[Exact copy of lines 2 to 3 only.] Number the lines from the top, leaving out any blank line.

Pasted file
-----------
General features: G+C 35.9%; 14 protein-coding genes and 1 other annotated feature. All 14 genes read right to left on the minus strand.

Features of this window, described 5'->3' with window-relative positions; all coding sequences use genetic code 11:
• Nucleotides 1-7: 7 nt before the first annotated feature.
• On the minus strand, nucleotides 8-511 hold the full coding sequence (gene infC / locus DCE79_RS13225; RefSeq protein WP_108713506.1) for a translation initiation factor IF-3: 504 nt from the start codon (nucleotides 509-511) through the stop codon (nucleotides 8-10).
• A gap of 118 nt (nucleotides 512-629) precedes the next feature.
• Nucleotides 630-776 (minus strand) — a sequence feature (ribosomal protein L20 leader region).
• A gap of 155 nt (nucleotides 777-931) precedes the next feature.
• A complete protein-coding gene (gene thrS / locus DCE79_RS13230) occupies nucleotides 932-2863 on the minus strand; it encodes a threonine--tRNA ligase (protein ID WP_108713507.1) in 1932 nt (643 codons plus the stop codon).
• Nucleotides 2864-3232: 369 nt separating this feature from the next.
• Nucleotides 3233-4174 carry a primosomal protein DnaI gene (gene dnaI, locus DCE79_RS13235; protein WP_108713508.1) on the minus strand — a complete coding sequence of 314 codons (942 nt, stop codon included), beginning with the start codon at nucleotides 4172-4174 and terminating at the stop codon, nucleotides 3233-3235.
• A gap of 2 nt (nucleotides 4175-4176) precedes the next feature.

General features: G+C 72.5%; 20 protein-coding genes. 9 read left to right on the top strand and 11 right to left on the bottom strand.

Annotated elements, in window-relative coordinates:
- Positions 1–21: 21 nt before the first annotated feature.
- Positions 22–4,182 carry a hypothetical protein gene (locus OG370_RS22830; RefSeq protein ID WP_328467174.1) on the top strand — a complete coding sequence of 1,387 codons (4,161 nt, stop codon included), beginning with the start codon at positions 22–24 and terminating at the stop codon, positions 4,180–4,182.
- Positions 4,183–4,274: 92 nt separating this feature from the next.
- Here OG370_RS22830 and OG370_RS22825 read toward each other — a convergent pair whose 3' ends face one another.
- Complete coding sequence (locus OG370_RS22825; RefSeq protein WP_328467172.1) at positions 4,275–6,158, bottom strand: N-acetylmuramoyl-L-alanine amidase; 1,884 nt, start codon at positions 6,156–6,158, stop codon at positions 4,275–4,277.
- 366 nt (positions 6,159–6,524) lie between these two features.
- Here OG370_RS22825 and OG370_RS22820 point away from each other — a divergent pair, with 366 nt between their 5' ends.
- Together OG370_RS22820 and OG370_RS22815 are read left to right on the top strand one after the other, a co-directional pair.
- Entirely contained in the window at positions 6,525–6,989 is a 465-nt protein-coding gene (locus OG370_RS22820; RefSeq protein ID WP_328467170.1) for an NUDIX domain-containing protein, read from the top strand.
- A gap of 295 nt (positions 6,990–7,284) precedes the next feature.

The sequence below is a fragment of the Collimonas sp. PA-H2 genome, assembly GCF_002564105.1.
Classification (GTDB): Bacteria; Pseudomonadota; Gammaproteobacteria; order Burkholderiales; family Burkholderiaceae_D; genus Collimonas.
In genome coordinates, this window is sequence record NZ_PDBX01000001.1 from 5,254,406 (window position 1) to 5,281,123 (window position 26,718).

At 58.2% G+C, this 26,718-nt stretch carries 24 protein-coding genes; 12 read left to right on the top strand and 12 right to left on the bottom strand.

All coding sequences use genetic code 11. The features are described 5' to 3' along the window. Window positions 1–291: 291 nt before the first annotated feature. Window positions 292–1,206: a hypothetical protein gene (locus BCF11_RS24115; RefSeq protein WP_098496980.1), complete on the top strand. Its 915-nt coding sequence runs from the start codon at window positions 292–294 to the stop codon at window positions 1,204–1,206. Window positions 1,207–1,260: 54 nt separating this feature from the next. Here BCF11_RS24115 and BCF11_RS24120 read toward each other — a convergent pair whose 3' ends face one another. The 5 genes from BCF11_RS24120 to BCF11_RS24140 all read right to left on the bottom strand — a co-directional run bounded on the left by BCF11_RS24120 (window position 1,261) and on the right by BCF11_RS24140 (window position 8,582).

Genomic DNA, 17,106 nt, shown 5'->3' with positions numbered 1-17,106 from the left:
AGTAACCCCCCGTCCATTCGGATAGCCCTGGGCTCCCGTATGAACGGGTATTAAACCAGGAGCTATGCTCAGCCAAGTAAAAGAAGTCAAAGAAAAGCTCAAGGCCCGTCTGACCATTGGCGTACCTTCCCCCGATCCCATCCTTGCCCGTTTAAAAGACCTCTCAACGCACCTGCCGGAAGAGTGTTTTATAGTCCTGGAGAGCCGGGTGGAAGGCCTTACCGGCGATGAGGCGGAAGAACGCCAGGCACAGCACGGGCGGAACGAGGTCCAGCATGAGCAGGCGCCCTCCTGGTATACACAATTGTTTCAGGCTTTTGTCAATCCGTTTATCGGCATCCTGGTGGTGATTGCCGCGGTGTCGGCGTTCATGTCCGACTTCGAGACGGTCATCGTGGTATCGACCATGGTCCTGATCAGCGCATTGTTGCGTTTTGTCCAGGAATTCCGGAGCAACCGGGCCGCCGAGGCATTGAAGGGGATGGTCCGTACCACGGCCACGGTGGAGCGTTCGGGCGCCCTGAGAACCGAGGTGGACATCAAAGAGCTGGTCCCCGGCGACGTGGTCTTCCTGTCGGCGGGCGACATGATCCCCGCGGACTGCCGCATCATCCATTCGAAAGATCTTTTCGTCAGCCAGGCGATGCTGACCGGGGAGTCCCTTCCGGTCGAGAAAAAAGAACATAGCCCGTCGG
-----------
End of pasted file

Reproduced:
Features of this window, described 5'->3' with window-relative positions; all coding sequences use genetic code 11:
• Nucleotides 1-7: 7 nt before the first annotated feature.